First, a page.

Your email address will be used for Wildy’s marketing materials only. We will never give your email address to any third party. You may opt out at any time by following the unsubscribe link included in every email.
Special Discounts for Newly Called & Students
Browse Secondhand Online
Cyber weapons and cyber warfare have become one of the most dangerous innovations of recent years, and a significant threat to national security. Cyber weapons can imperil economic, political, and military systems by a single act, or by multifaceted orders of effect, with wide-ranging potential consequences. Unlike past forms of warfare circumscribed by centuries of just war tradition and Law of Armed Conflict prohibitions, cyber warfare occupies a particularly ambiguous status in the conventions of the laws of war. Furthermore, cyber attacks put immense pressure on conventional notions of sovereignty, and the moral and legal doctrines that were developed to regulate them.
This book, written by an unrivalled set of experts, assists in proactively addressing the ethical and legal issues that surround cyber warfare by considering, first, whether the Laws of Armed Conflict apply to cyberspace just as they do to traditional warfare, and second, the ethical position of cyber warfare against the background of our generally recognized moral traditions in armed conflict. The book explores these moral and legal issues in three categories. First, it addresses foundational questions regarding cyber attacks. What are they and what does it mean to talk about a cyber war? The book presents alternative views concerning whether the laws of war should apply, or whether transnational criminal law or some other peacetime framework is more appropriate, or if there is a tipping point that enables the laws of war to be used. Secondly, it examines the key principles of jus in bello to determine how they might be applied to cyber-conflicts, in particular those of proportionality and necessity. It also investigates the distinction between civilian and combatant in this context, and studies the level of causation necessary to elicit a response, looking at the notion of a 'proximate cause'. Finally, it analyses the specific operational realities implicated by particular regulatory regimes.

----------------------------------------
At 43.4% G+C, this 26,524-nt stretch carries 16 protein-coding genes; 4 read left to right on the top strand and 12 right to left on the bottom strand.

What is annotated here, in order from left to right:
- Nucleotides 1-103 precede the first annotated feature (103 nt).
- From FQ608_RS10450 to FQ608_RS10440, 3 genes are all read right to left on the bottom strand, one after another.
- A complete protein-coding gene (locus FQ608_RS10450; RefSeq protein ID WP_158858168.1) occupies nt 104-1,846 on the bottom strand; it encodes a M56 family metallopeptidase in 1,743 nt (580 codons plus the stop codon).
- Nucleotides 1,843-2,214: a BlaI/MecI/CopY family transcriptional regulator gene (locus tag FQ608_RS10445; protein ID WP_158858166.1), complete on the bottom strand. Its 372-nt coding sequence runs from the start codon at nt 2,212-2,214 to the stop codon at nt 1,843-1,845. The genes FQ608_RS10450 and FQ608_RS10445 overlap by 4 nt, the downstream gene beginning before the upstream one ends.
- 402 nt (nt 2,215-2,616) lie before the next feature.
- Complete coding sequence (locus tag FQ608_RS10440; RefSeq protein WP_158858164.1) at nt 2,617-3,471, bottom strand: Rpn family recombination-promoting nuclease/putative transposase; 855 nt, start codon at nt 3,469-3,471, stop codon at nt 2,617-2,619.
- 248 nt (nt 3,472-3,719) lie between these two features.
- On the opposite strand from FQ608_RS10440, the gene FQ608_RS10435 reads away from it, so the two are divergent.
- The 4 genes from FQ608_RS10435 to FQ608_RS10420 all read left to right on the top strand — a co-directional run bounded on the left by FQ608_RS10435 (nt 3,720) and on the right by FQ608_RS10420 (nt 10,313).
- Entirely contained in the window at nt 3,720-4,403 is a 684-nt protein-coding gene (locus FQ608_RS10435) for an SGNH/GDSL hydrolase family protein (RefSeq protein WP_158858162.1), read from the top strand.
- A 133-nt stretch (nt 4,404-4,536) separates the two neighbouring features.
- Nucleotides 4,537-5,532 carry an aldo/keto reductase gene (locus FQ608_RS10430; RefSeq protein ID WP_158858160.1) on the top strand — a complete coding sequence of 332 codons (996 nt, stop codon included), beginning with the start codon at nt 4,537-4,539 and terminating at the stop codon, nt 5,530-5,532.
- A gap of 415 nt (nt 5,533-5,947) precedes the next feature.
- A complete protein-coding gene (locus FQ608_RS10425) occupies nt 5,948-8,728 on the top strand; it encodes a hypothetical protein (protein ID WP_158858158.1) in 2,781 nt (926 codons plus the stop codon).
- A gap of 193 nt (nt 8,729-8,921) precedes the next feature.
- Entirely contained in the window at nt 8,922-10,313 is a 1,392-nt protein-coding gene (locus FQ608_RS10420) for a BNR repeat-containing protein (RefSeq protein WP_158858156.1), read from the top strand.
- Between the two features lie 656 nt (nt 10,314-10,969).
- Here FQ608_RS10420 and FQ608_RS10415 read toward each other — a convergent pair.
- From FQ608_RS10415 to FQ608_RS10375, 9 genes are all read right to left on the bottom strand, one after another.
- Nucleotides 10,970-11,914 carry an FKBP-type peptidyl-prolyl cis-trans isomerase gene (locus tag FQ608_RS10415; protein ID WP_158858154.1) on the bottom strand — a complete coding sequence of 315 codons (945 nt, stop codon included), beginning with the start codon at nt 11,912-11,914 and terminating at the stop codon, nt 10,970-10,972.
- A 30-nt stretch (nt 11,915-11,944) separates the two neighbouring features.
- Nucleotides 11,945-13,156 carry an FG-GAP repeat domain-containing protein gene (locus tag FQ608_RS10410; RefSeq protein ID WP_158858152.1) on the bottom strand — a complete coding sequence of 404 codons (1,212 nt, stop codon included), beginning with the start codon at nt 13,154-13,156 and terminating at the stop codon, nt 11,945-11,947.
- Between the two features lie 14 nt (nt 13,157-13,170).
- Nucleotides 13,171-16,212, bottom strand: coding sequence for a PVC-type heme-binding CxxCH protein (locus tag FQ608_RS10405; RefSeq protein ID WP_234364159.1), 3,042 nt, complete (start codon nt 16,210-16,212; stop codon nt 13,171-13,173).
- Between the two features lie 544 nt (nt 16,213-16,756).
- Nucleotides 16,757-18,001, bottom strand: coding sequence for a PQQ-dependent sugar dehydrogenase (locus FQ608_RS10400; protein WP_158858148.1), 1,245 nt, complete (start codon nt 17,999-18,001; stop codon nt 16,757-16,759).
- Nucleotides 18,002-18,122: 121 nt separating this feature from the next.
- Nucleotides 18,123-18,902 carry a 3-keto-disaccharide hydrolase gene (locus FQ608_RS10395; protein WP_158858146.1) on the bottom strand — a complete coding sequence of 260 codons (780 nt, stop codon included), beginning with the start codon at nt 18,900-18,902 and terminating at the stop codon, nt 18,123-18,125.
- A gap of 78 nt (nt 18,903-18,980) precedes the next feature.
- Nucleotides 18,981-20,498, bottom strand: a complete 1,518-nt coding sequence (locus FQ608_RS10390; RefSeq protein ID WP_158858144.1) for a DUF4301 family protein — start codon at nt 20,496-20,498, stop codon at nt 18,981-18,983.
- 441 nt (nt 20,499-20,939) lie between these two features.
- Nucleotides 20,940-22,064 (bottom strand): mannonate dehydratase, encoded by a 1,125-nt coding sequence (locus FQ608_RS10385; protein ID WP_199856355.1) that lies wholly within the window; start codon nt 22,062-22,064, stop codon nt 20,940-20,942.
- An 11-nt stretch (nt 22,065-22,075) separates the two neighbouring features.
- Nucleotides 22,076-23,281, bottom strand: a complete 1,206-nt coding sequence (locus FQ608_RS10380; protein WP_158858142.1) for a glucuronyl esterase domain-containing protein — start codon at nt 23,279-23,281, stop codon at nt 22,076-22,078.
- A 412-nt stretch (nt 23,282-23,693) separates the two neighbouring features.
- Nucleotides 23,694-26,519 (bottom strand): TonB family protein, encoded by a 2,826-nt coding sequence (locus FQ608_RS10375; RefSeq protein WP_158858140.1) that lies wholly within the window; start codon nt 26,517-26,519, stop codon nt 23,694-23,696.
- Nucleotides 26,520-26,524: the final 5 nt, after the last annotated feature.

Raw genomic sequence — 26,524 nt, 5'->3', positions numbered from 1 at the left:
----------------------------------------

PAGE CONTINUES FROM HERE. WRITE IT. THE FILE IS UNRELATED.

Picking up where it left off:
This book is unmissable reading for anyone interested in the impact of cyber warfare on international law and the laws of war.